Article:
The latest film to be getting the treatment is The Ring 3D, a second sequel to the 2002 English adaptation of the 1998 Japanese film about a cursed video tape that kills anyone who views it within a week. Although I found the original Japanese version a better film than the Naomi Watts-starring Hollywood version, but it managed to thrill audiences to the tune of $129 million at the box office. That kind of money sparked a wave of English-language remakes of Japanese horror films, most of them substandard to their foreign originals. Although its 2005 sequel, The Ring Two, managed to still pull a respectable $76 million in ticket sales, the wave had burnt itself out and no one has really been clamoring too loudly for a third Ring movie in the intervening years.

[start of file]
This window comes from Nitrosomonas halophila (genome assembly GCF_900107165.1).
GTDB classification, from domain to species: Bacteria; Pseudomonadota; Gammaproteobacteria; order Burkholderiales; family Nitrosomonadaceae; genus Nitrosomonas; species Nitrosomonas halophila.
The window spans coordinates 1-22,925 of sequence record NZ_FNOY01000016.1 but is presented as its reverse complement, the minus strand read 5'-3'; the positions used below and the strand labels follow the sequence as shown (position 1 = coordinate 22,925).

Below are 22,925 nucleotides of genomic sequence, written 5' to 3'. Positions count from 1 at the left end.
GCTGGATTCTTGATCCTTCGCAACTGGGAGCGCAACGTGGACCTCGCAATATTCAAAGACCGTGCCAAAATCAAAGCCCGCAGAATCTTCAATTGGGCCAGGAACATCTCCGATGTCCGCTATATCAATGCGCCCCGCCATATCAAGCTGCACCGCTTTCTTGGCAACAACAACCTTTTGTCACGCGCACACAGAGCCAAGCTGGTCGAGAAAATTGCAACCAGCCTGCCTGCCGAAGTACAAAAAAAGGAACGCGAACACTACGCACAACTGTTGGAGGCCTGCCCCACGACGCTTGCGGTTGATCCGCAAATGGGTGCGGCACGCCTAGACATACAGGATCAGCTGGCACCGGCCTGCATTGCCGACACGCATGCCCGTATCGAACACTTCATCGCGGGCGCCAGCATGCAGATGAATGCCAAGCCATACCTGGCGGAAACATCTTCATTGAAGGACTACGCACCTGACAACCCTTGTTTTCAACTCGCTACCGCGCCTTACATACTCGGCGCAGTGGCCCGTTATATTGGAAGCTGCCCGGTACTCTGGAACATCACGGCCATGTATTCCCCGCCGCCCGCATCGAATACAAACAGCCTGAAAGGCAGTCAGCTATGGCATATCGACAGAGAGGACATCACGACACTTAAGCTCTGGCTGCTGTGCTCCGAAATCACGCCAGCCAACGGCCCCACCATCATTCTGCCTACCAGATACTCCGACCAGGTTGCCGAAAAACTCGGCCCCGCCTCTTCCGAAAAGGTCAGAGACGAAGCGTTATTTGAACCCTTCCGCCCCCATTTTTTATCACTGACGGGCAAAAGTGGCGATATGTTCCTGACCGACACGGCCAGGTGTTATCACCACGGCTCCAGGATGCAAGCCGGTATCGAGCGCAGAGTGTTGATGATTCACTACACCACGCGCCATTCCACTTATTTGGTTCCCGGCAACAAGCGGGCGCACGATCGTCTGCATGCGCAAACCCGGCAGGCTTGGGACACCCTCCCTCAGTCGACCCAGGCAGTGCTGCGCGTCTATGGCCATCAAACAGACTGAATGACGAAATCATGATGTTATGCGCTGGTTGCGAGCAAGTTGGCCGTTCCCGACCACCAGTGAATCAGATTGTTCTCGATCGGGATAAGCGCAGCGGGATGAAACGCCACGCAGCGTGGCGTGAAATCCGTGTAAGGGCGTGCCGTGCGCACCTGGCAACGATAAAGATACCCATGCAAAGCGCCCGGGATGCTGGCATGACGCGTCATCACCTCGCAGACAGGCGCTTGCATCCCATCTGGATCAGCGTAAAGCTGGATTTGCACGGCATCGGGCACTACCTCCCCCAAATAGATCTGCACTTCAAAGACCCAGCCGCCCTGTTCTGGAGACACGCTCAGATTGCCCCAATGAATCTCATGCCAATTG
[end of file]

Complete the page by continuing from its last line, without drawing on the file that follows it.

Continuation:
According to the Hollywood Reporter, the film’s storyline is still being kept secret but will “reinvent the franchise” and be “more teen-centric than the first.” Dream House writer David Loucka has been hired to script the film.
And while audiences may or may not have moved on from the Ring films, technology certainly has. Video tape is disappearing fairly fast from American’s homes as the medium of choice for recording television programs and home movies in favor of DVRs and other digital mediums. I have to wonder if the idea of a cursed video tape will not seem anything but quaint in this upcoming movie.